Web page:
In an embodiment, a type of SFCH may be designed to carry some essential system information common to a group of cells and a part or the entirety of this type of SFCH can be transmitted by such a group of BS's using the same subcarriers, including data and pilot subcarriers, at essentially the same time, wherein macro-diversity can be achieved at the MS to decode the corresponding part or the entirety of that particular SFCH. Such a scenario is shown in FIG. 5, where BS's 500 502 504 transmit cell-common information to MS 506. The cell-common system information carried in this type of SFCH may include

    • 1. superframe number index,
    • 2. UL/DL configuration,
    • 3. frequency reuse configuration,
    • 4. other information.

In another embodiment, a type of SFCH may be designed to carry some essential system information unique to an individual cell and this type of preamble may be transmitted by an individual BS 500 using cell-specific physical resources and means, such as time, frequency, coding, and scrambling. The cell-specific system control information carried in this type of SFCH may include

    • 1. TS configuration,
    • 2. video broadcast configuration,
    • 3. BS antenna configuration,
    • 4. the CP lengths of data TS's,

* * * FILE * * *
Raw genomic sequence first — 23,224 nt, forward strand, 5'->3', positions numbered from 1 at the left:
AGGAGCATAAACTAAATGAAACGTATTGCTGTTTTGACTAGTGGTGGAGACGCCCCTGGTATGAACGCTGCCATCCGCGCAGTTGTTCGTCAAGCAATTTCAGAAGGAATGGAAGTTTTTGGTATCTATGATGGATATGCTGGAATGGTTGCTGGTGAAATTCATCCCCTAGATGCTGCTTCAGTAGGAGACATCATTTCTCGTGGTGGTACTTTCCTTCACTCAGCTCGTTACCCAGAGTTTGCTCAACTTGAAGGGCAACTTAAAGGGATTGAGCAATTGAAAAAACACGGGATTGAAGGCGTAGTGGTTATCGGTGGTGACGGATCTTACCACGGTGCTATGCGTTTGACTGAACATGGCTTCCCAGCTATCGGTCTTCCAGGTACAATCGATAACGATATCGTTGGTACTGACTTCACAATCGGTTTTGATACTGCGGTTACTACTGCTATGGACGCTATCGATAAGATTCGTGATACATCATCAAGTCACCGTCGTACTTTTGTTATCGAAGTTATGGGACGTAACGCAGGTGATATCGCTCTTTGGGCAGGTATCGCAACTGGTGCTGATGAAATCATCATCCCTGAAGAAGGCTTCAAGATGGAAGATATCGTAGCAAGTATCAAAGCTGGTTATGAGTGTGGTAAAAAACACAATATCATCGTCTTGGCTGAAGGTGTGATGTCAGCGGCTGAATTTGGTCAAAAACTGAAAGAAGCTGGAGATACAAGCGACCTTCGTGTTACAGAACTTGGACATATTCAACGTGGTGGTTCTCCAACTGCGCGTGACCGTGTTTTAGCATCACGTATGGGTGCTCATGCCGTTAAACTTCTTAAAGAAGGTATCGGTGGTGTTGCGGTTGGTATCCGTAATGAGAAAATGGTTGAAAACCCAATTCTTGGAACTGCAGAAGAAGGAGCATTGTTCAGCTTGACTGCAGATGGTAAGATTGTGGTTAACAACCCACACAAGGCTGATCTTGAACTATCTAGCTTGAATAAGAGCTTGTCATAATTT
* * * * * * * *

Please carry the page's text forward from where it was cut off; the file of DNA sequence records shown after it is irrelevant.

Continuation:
• 5. D-CCCH decoding information,
    • 6. other information.

In yet another embodiment, a SFCH can be designed to either occupy the core bandwidth or the entire channel bandwidth.

In still another embodiment, channel coding may be applied to a type of SFCH over multiple superframes. For example, repetition coding can be used to allow a certain type of combination process over time in decoding at the MS to improve the reception performance.

In a further embodiment, the transmission of the multiple types of SFCH's may be multiplexed

    • 1. in time, wherein different types of SFCH's are transmitted in different times (e.g., in different OFDM symbols); or/and
    • 2. in frequency, wherein one type of SFCH is transmitted using a set of subcarriers and another type is transmitted using a different set of subcarriers, where each set does not necessarily consist of the same number of subcarriers.